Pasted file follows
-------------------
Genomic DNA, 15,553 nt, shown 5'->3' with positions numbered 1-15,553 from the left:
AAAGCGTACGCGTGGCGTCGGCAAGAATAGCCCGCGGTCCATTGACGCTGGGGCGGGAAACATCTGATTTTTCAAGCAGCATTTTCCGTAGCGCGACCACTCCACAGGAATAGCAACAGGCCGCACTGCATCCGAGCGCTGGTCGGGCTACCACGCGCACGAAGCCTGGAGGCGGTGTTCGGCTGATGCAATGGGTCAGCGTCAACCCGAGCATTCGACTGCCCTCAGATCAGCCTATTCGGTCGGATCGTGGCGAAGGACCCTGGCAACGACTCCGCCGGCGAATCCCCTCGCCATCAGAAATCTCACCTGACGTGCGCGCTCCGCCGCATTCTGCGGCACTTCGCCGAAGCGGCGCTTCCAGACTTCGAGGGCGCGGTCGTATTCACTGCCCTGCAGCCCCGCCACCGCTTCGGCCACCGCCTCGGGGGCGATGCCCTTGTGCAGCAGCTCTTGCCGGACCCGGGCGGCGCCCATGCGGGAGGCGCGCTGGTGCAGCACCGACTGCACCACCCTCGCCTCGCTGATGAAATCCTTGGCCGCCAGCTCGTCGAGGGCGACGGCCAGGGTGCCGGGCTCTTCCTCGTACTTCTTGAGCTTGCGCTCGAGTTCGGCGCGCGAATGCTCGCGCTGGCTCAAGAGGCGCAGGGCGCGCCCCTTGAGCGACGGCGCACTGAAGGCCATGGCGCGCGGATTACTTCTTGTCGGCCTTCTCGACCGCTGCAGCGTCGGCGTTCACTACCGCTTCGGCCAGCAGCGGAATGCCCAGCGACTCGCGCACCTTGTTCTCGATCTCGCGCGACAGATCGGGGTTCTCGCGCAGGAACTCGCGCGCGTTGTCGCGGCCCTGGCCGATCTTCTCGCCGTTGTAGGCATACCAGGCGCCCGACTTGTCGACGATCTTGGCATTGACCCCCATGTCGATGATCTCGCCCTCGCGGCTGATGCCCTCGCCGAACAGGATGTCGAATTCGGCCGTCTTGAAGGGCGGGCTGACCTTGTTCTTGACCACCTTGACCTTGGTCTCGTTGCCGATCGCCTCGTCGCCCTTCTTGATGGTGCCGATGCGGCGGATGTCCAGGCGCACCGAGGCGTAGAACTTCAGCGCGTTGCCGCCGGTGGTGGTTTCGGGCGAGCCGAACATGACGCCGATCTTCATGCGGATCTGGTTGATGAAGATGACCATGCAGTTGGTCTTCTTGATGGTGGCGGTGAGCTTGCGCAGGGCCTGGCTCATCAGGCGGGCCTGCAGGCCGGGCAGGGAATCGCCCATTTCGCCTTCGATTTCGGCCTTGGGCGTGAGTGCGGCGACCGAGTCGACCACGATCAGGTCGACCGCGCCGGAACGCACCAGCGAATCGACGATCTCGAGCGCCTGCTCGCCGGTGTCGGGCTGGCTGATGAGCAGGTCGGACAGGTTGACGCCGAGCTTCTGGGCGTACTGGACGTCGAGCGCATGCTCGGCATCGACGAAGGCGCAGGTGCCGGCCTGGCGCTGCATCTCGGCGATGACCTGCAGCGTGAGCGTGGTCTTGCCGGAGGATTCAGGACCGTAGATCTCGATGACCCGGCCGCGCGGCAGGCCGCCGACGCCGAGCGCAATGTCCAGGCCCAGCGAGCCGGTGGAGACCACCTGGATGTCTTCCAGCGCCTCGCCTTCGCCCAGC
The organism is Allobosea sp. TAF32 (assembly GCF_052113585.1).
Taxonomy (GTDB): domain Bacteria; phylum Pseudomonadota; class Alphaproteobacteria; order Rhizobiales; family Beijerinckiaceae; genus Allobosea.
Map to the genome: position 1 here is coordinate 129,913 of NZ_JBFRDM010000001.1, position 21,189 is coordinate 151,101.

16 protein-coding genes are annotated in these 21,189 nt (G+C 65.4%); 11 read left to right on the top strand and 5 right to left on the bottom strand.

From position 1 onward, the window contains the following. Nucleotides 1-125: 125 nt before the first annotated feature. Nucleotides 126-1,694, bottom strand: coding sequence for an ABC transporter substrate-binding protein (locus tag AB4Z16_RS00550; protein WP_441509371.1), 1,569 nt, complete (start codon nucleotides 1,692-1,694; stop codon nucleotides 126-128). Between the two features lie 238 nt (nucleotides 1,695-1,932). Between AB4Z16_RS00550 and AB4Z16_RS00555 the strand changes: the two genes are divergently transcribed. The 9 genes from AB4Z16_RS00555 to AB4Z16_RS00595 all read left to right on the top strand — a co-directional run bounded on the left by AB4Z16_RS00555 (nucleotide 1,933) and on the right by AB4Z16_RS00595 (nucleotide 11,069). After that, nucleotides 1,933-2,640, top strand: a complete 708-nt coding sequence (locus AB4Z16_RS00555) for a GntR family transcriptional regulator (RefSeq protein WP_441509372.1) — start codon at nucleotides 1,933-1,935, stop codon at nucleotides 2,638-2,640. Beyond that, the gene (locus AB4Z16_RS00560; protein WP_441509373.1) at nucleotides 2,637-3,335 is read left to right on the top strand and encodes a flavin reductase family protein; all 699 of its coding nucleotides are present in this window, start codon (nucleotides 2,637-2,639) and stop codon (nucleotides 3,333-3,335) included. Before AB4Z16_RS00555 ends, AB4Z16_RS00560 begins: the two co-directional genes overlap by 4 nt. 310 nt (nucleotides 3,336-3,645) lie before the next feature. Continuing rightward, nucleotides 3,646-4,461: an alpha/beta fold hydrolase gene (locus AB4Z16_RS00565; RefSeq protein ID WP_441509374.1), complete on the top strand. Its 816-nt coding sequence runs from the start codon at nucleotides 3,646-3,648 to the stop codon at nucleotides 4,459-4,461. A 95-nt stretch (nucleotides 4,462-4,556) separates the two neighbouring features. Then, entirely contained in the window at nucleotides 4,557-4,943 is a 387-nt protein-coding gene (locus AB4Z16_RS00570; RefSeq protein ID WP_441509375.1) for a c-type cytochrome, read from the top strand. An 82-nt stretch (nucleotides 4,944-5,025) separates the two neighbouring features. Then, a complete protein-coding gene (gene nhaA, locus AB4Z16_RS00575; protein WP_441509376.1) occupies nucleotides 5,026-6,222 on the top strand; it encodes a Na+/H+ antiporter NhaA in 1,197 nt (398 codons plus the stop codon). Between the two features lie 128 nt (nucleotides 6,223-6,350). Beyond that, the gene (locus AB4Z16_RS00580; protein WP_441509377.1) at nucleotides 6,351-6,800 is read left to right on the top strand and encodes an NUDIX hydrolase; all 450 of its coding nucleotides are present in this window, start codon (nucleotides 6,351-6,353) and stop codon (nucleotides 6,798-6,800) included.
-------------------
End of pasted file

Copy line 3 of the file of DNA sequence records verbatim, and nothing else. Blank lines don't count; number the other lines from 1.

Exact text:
The organism is Allobosea sp. TAF32 (assembly GCF_052113585.1).